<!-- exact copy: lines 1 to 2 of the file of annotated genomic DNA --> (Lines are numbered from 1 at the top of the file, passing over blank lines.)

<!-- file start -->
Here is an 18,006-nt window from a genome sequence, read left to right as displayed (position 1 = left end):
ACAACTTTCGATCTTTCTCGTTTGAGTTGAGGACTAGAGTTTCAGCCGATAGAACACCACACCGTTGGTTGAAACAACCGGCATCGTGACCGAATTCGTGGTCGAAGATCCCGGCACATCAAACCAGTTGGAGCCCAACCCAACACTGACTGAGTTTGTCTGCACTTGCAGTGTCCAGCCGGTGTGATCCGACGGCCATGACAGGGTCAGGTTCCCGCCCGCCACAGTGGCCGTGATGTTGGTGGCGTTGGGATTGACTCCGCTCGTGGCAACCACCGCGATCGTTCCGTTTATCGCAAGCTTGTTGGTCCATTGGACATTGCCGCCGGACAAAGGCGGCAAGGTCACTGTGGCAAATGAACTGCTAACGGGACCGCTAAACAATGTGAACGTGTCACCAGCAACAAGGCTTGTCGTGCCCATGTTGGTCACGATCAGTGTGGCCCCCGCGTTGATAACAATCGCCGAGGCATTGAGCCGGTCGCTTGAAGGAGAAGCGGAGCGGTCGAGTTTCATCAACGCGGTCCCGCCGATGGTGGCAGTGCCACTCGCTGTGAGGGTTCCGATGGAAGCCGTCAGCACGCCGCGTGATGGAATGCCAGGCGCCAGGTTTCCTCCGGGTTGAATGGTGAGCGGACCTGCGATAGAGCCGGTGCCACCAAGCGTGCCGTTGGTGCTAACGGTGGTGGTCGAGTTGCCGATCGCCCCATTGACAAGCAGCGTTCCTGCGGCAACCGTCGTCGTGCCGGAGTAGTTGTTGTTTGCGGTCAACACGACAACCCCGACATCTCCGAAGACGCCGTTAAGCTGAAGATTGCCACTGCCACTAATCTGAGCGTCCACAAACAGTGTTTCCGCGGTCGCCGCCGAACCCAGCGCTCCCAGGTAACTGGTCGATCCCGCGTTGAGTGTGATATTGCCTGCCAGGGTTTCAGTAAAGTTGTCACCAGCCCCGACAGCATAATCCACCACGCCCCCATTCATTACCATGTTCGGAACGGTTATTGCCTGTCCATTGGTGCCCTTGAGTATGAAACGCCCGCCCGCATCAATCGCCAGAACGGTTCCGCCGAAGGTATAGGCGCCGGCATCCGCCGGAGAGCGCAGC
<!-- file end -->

Here is an 18,006-nt window from a genome sequence, read left to right as displayed (position 1 = left end):
ACAACTTTCGATCTTTCTCGTTTGAGTTGAGGACTAGAGTTTCAGCCGATAGAACACCACACCGTTGGTTGAAACAACCGGCATCGTGACCGAATTCGTGGTCGAAGATCCCGGCACATCAAACCAGTTGGAGCCCAACCCAACACTGACTGAGTTTGTCTGCACTTGCAGTGTCCAGCCGGTGTGATCCGACGGCCATGACAGGGTCAGGTTCCCGCCCGCCACAGTGGCCGTGATGTTGGTGGCGTTGGGATTGACTCCGCTCGTGGCAACCACCGCGATCGTTCCGTTTATCGCAAGCTTGTTGGTCCATTGGACATTGCCGCCGGACAAAGGCGGCAAGGTCACTGTGGCAAATGAACTGCTAACGGGACCGCTAAACAATGTGAACGTGTCACCAGCAACAAGGCTTGTCGTGCCCATGTTGGTCACGATCAGTGTGGCCCCCGCGTTGATAACAATCGCCGAGGCATTGAGCCGGTCGCTTGAAGGAGAAGCGGAGCGGTCGAGTTTCATCAACGCGGTCCCGCCGATGGTGGCAGTGCCACTCGCTGTGAGGGTTCCGATGGAAGCCGTCAGCACGCCGCGTGATGGAATGCCAGGCGCCAGGTTTCCTCCGGGTTGAATGGTGAGCGGACCTGCGATAGAGCCGGTGCCACCAAGCGTGCCGTTGGTGCTAACGGTGGTGGTCGAGTTGCCGATCGCCCCATTGACAAGCAGCGTTCCTGCGGCAACCGTCGTCGTGCCGGAGTAGTTGTTGTTTGCGGTCAACACGACAACCCCGACATCTCCGAAGACGCCGTTAAGCTGAAGATTGCCACTGCCACTAATCTGAGCGTCCACAAACAGTGTTTCCGCGGTCGCCGCCGAACCCAGCGCTCCCAGGTAACTGGTCGATCCCGCGTTGAGTGTGATATTGCCTGCCAGGGTTTCAGTAAAGTTGTCACCAGCCCCGACAGCATAATCCACCACGCCCCCATTCATTACCATGTTCGGAACGGTTATTGCCTGTCCATTGGTGCCCTTGAGTATGAAACGCCCGCCCGCATCAATCGCCAGAACGGTTCCGCCGAAGGTATAGGCGCCGGCATCCGCCGGAGAGCGCAGC